There comes a time in the careers of certain people when they hold the whole world in the palm of their hand – or, at least, it must seem like the whole world. Mike Rosenberg, aka Passenger, has just arrived at that point following the massive success of his song Let Her Go. This tune, while being nowhere near his best (as anyone who knows the 2007 album Wicked Man’s Rest will attest), has that elusive quality shared by Mr Blaunt’s You’re Beautiful: it’s a song that gets to the heart of what women want to hear. Continue reading
If we ignore the fact that it’s in Hove, and it’s arguable whether eleven acts makes a festival, we’re left with the relentless march of the ‘percussive acoustic guitar’ style, an affectation shared by each act, for better or for worse. The problem I have with players like these has been well-documented, by me, and it ought to be pointed out that two of the very best exponents of this style, the late Eric Roche and the very much alive-and-gigging Thomas Leeb were, at one point, both students of mine. I didn’t teach them anything about the acoustic guitar, but that’s another matter. But I heard them develop, and I jammed with Eric on occasion, so I do know how this stuff works, and my standards are high – impressing me ain’t easy. To be fair, I doubt many of the players here give a rat’s arse what I think but that’s another thing entirely. Continue reading
Huzzah for Philip Hensher. In yesterday’s Graun it was noted that he’d refused to write the introduction to an introduction to Berlin literature for free, on the spurious grounds that writing was what he did for a living. The book’s author, Andrew Webber, apparently called him ‘priggish and ungracious’ for his stance, with the publisher, CUP, stating the following: Continue reading
If there was one thing held in common by the throngs awaiting last night’s performance of the operatic expression of Iain Banks’ rather odd but brilliant debut The Wasp Factory, it was surely a question: what the fuck? The simple fact of the matter is that not one consciousness in that ante-chamber really had a clue about what they were about to see – even had they read a review (we hadn’t, purposely), it still wouldn’t have done much more than increase the feeling that the turning of this book into opera was, well, unlikely. Perhaps it’s as well. Continue reading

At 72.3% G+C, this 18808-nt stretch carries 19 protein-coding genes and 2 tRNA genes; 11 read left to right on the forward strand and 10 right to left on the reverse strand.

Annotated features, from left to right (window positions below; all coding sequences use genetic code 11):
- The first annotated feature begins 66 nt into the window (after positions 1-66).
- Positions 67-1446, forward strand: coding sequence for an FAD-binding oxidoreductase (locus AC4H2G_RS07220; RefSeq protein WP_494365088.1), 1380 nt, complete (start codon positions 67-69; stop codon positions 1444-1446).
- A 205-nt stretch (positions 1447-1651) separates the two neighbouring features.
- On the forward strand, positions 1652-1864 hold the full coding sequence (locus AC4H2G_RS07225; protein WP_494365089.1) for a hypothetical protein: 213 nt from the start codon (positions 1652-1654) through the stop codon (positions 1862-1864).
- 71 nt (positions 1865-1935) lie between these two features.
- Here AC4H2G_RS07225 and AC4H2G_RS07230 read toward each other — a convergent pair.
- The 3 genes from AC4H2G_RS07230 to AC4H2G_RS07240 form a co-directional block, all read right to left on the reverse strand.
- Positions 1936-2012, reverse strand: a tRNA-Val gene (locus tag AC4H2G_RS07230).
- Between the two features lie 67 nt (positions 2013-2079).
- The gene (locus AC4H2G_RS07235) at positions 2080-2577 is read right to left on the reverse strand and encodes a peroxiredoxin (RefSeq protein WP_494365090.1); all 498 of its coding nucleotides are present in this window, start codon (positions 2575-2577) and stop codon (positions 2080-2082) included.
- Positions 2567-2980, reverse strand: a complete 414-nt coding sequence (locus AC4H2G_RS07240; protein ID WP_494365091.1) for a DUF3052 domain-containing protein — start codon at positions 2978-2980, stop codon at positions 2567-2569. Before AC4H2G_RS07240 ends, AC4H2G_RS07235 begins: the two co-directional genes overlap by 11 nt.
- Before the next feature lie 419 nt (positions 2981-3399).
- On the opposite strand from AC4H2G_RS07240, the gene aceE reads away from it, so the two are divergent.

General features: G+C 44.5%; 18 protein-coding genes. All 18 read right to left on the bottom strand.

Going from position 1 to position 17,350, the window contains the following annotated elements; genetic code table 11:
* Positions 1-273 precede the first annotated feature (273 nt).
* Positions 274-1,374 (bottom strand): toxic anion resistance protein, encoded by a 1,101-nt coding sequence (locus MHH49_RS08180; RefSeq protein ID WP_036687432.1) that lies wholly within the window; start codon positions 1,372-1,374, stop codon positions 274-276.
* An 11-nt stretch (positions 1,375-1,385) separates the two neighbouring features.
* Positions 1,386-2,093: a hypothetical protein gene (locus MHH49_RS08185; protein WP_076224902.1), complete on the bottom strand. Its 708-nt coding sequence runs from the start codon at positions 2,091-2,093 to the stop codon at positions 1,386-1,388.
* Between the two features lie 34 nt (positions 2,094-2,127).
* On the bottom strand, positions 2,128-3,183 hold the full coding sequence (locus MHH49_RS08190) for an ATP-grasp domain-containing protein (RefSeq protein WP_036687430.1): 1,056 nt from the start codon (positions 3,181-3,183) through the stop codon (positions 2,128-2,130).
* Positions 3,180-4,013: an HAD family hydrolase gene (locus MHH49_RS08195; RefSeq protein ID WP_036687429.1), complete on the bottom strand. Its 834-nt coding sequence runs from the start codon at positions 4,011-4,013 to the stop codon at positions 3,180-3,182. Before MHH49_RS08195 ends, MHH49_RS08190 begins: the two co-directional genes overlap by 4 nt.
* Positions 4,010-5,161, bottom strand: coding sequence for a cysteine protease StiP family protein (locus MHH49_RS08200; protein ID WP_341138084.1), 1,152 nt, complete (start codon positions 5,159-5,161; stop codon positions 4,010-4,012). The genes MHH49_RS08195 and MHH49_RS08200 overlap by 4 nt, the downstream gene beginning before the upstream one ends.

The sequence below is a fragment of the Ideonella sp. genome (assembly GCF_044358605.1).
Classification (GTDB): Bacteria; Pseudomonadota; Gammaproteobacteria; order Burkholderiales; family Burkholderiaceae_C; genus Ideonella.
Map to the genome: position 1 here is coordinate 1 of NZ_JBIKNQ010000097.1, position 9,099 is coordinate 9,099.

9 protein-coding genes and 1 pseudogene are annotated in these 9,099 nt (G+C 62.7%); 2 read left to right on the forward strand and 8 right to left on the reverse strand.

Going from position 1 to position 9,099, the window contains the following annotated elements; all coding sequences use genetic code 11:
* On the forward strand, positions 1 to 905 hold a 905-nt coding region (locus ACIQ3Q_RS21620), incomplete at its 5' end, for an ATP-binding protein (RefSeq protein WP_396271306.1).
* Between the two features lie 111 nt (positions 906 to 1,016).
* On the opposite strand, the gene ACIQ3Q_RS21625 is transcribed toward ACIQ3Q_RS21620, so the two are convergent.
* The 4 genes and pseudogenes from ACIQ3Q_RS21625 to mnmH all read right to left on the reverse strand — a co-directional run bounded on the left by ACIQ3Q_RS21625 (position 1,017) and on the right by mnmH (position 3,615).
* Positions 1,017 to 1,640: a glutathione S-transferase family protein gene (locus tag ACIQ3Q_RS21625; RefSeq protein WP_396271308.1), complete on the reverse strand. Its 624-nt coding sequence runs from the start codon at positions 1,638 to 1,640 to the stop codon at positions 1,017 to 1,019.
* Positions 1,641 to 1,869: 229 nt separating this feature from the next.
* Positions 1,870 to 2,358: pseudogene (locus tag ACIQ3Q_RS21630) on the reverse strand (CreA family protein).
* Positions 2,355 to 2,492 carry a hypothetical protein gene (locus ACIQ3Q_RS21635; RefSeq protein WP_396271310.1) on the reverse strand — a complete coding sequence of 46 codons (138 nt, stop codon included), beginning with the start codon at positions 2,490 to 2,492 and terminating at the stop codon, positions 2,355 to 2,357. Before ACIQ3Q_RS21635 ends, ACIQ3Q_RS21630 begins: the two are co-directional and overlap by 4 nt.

There’s a fundamental problem with some kinds of music. It’s to do with environment. Pop music suits clean, medium-to-large venues, classical music needs classical venues, from country house to church to concert hall, modern jazz sounds best a long way from me. Blues/rock flourishes in sweaty, smoky clubs where you can feel the music as well as hear it. What it doesn’t want is a seated audience, a big light show, drum and keyboard risers, an amp just for feedback, a different guitar for every song. Continue reading
St George’s in Kemp Town is a funny venue – the toilets are not only outside, but down in the basement – especially for a blasphemous Irishman, but the sound isn’t as bad as it could have been, the sightlines reasonable.
The support was, er … well, let’s just say when he crossed the stage after he was done I was glad he was only going to get his drink, and not play another song.
Then, with the opening bars of Soul Limbo, it began. Continue reading
Here’s my piece on Al di Meola from Guitar and Bass magazine.
Why not read the full transcript?
This interview happened in two sections, as we were cut short by unforeseenness at Ronnie Scott’s, though it’s not the best place to interview someone, in the band room behind the stage. Al and I finished off over Skype while he was in the Ukraine a couple of days later. The xxxx indicate places where I couldn’t even guess what lay beneath the digital crackle. As with so many guitar players, Al was a most generous and patient interviewee, and I enjoyed our chat immensely. Continue reading
Picture the scene, if you will. A trio of long-haired muso types are crouched in a cellar, soldering irons in hand, as they make lead after lead after lead, threading together the great looms of cable which will form the nervous system of the studio into which this cellar is slowly metamorphosing. Every lead has to be numbered at each end, and tested thoroughly before being encased in the various tubes designed to ferry them from control room to vocal booth and isolation booth. They’re a real pain to take out and fix once in place, so you tend to install a few more than needed, just in case. Continue reading
Parkinson’s is a strange condition, in some ways it’s best described as a ‘but more so’ disease. It’s like getting older, earlier, but more so. It’s like being stiff after vigorous exercise, but more so. It’s like being drunk, but more so … it’s like being alive, but more so. Don’t worry, I’m not about to take the path of ‘it’s the best thing that ever happened to me’ least resistance, as if praising it could make it better. It’s shit. Utter shit. But I can, and will, suggest that it amplifies life in certain strange ways, and the way in which it goes about its business can be instructive. It does micro/macro exceptionally well, because with Parkinson’s, little things can have wide-ranging consequences. Continue reading